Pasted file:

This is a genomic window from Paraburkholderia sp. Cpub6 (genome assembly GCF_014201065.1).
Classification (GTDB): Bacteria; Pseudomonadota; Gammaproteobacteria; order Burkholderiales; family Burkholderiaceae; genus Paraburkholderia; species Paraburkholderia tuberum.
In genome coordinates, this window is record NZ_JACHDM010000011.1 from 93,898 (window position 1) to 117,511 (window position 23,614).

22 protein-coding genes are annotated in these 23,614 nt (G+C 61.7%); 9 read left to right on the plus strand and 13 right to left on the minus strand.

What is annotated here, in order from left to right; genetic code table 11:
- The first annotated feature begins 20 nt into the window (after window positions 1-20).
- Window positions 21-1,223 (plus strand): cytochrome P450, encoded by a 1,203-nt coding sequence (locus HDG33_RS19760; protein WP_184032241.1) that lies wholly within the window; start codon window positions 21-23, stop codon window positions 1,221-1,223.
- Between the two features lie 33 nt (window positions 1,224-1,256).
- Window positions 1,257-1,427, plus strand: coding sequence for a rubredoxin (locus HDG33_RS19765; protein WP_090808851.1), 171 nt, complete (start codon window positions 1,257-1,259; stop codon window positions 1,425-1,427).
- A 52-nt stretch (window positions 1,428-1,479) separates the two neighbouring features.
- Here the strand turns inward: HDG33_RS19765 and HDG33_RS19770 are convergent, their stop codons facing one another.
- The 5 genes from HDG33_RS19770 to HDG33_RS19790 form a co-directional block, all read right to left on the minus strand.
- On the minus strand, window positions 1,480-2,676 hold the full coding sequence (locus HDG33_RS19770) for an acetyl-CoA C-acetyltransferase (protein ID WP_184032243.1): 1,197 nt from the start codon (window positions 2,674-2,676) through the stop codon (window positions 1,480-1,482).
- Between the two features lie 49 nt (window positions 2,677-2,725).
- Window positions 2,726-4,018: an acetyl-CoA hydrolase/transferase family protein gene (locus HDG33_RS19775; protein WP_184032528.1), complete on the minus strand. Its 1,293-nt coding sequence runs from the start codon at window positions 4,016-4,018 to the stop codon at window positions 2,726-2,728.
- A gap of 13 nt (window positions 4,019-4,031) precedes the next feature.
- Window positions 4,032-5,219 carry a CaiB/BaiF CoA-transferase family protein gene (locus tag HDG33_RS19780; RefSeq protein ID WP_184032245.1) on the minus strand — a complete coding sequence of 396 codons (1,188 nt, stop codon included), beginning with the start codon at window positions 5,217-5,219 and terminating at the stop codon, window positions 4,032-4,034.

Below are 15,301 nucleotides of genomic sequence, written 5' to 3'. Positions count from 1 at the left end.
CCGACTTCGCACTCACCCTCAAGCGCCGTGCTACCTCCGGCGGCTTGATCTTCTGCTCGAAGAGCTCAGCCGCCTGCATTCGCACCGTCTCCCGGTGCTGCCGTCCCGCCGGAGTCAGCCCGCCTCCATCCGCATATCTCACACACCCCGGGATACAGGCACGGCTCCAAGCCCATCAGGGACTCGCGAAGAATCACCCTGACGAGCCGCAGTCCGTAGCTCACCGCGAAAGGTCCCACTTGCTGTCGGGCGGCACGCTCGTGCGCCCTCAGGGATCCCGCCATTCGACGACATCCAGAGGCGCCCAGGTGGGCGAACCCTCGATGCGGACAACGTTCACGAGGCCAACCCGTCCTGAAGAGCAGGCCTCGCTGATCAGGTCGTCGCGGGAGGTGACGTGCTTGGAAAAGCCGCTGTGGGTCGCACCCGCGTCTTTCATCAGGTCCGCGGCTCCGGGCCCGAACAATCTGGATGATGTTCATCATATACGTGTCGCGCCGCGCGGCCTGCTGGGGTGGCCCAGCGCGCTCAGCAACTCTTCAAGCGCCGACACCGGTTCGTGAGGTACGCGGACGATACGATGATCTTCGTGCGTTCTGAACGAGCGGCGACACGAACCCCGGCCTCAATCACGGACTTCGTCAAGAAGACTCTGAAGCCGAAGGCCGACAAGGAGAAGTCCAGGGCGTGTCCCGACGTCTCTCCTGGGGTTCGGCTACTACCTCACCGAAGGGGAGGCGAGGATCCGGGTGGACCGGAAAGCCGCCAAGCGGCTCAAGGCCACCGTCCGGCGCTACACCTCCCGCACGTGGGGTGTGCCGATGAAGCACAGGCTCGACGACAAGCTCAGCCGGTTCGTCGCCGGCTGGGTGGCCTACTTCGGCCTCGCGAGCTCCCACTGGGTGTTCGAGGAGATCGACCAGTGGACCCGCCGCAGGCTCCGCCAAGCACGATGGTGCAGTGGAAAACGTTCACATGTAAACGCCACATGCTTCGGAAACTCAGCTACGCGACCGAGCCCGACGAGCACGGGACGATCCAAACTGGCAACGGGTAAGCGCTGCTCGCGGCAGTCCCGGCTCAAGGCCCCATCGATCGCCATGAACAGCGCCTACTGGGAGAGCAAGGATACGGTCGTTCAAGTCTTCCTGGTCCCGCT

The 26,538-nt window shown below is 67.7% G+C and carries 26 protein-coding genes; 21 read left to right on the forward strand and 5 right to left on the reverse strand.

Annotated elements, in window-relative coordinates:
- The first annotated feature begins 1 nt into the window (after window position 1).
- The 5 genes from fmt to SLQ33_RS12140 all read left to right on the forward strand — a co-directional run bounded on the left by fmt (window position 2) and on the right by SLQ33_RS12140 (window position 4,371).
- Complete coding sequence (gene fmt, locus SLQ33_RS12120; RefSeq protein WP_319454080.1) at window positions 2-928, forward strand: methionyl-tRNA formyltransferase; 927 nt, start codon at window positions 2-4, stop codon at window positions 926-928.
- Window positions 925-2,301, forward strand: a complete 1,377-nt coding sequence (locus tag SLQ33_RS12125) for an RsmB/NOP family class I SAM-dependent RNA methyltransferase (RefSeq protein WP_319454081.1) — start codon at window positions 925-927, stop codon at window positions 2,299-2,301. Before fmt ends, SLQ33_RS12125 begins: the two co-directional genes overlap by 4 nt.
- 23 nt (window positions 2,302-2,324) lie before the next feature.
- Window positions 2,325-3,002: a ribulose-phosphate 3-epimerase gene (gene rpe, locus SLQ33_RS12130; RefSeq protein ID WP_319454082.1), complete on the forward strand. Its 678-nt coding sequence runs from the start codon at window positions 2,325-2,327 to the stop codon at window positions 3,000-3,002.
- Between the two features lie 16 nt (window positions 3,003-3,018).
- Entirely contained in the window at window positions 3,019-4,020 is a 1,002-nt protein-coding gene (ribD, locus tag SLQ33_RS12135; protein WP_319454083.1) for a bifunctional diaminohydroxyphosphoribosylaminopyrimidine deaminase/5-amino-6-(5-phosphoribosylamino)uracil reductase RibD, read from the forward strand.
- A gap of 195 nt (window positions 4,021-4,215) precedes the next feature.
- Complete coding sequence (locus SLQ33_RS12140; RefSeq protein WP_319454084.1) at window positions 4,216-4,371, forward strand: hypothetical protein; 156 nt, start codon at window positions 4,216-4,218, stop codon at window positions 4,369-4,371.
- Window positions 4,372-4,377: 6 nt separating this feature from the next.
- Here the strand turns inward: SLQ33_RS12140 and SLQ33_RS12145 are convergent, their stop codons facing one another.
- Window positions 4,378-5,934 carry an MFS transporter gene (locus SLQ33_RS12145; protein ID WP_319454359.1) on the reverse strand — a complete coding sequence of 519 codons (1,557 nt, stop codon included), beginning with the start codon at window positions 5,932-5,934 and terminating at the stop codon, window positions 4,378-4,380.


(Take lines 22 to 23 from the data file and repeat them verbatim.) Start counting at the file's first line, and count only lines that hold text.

- The first annotated feature begins 1 nt into the window (after window position 1).
- The 5 genes from fmt to SLQ33_RS12140 all read left to right on the forward strand — a co-directional run bounded on the left by fmt (window position 2) and on the right by SLQ33_RS12140 (window position 4,371).